The 30th Anniversary Macintosh

It’s been just over thirty years since the original Macintosh was released, and [hudson] over at NYC Resistor thought it would be a good time to put some old hardware to use. He had found an all-in-one Mac SE “on the side of a road” a while ago (where exactly are these roads, we wonder), and the recent diamond anniversary for the original mac platform convinced him to do some major hardware hacking.

Inspired by a six-year-old project from a NYC Resistor founder aptly named the 24th anniversary Mac, [hudson] decided to replace the old hardware with more powerful components – in this case, a BeagleBone Black. Unlike the earlier build, though, the original CRT would be salvaged; the analog board on the Mac SE has pins for video, hsync, vsync, and power.

To get a picture on the old CRT, [hudson] needed to write a software video card that used the BeagleBone’s PRU. The CRT isn’t exactly “modern” tech, and everything must be clocked at exactly 60.1 Hz lest the CRT emit a terrible buzzing sound.

With a software video card written for the old CRT, the BeagleBone becomes the new brains of this beige box. It runs all the classic Linux GUI apps including XEyes and XScreenSaver, although flying toasters might be out of the question. He also managed to load up the Hackaday retro site with xterm, making this one of the best ways to make an old Mac SE useful.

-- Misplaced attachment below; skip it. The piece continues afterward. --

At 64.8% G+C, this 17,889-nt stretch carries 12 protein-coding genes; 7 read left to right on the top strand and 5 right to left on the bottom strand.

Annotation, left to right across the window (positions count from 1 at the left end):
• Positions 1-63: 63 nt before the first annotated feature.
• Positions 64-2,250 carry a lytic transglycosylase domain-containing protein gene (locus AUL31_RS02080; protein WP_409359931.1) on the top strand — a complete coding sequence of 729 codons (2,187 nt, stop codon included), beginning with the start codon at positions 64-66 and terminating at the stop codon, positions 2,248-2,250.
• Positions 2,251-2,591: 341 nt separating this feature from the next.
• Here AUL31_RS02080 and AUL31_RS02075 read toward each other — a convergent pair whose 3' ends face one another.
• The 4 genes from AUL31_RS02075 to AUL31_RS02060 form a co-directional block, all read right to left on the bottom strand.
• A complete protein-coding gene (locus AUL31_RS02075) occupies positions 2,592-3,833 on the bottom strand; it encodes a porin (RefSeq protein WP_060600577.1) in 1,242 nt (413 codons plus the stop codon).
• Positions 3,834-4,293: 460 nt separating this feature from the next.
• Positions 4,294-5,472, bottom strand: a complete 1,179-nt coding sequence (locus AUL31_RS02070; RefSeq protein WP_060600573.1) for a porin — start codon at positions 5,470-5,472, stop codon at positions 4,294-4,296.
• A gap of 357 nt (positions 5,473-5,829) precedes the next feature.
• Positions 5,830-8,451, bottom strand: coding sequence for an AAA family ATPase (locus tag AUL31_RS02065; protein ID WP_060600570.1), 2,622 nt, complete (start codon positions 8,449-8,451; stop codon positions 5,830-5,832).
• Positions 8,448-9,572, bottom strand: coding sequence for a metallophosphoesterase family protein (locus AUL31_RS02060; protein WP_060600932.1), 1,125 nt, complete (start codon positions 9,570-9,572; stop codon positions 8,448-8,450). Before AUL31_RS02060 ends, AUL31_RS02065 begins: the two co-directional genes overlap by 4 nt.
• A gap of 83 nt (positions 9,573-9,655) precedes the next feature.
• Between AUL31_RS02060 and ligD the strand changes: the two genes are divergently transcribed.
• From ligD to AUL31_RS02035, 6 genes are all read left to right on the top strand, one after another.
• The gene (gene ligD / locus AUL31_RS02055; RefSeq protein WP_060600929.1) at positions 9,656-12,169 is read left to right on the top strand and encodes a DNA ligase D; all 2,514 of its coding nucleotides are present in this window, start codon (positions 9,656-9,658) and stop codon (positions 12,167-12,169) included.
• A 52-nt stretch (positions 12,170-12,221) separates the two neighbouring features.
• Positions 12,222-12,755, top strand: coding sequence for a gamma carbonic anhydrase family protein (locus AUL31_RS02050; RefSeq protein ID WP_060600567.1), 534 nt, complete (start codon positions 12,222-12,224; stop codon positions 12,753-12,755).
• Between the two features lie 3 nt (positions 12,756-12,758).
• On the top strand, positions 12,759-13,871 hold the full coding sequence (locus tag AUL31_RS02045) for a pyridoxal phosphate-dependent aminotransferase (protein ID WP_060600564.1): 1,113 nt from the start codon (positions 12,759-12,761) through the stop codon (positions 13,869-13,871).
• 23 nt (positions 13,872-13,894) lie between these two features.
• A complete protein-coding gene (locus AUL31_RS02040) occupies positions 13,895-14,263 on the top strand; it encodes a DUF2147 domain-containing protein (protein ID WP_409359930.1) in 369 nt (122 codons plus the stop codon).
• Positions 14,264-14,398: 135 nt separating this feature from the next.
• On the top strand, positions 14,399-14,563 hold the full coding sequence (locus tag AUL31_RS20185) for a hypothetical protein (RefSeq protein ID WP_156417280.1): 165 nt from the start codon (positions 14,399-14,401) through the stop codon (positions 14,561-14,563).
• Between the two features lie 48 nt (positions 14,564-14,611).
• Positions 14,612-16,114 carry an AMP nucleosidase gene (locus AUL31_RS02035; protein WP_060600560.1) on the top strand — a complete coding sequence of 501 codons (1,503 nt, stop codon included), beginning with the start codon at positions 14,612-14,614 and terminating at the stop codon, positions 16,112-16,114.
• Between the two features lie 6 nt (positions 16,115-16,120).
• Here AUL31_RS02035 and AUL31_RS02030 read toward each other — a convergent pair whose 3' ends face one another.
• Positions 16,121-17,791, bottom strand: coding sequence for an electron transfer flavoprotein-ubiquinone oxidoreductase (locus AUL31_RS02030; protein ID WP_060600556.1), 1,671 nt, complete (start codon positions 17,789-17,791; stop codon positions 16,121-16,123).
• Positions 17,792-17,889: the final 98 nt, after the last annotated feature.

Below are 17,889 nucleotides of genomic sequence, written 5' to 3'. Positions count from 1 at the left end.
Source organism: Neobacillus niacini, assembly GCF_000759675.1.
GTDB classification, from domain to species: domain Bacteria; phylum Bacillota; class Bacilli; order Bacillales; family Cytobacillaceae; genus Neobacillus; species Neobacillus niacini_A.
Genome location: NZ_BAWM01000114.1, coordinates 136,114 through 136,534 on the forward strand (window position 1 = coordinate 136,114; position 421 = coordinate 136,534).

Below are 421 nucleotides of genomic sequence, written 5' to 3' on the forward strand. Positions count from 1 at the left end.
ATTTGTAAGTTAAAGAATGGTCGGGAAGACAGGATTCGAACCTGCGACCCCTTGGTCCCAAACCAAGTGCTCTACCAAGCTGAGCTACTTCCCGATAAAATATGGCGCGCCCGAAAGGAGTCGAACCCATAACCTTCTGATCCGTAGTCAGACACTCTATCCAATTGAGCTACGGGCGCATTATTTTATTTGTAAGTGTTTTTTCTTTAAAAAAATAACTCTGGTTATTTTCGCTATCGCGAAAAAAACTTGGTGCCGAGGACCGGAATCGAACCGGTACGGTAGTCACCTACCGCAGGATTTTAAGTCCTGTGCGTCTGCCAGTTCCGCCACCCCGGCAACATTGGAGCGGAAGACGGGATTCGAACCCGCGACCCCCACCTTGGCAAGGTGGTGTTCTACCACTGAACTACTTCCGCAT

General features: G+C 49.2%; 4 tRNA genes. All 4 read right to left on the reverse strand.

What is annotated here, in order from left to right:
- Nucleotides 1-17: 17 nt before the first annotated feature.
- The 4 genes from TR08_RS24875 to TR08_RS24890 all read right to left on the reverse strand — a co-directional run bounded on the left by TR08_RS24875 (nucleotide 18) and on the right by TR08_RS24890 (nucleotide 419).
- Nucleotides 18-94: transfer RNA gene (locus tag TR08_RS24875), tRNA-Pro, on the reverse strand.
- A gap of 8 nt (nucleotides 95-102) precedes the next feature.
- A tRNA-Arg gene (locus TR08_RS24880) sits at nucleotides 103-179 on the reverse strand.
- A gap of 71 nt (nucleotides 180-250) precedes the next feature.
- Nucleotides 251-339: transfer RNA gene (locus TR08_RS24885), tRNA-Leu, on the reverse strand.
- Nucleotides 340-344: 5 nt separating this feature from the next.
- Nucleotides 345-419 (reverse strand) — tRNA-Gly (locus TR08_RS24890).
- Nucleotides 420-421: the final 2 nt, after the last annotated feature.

17 thoughts on “The 30th Anniversary Macintosh

  1. The last time I was poking around the yoke of a mac classic, it looked like it would only take bypassing a few parts to convert from 1bpp to greyscale.

    Alternatively, using a white noise source and a comparator to automatically dither would be nice too.

  2. I’ve seen plenty of Apple computers at my old home town’s dumps. I left them where they belonged too. I rescued plenty of PCs though. That is all I miss about my old home town. What a great dumps!

  3. The Micron Exceed internal video card had an optional component (IIRC it replaced the board plugged onto the neck of the CRT) to get greyscale on the internal screen.

    BTW, 30th anniversary is Pearl. 60th or 75th is Diamond.

  4. I still use my Mac SE FDHD as a serial console (with Zterm) for my headless linux server and any project that has a serial port. It has a great form factor and footprint for leaving on the bench besides the instruments and I store the keyboard and mouse on top of it.Zterm will happily connect to anything reliably at up to 57600bps, which is quite nice for a 25 years old computer.

  5. There are still macs ‘on the side of the road’, it just takes persistence (and often a very dodgy looking van). There aren’t nearly as many as there once was though. I found an SE (with internal HD) just around the corner from mine a few years ago. It still boots fine. Not too sure about the floppy drive though.

    Gutting a classic mac isn’t very pleasant for the collector, but if it’s the only way to make good use of one… so be it.

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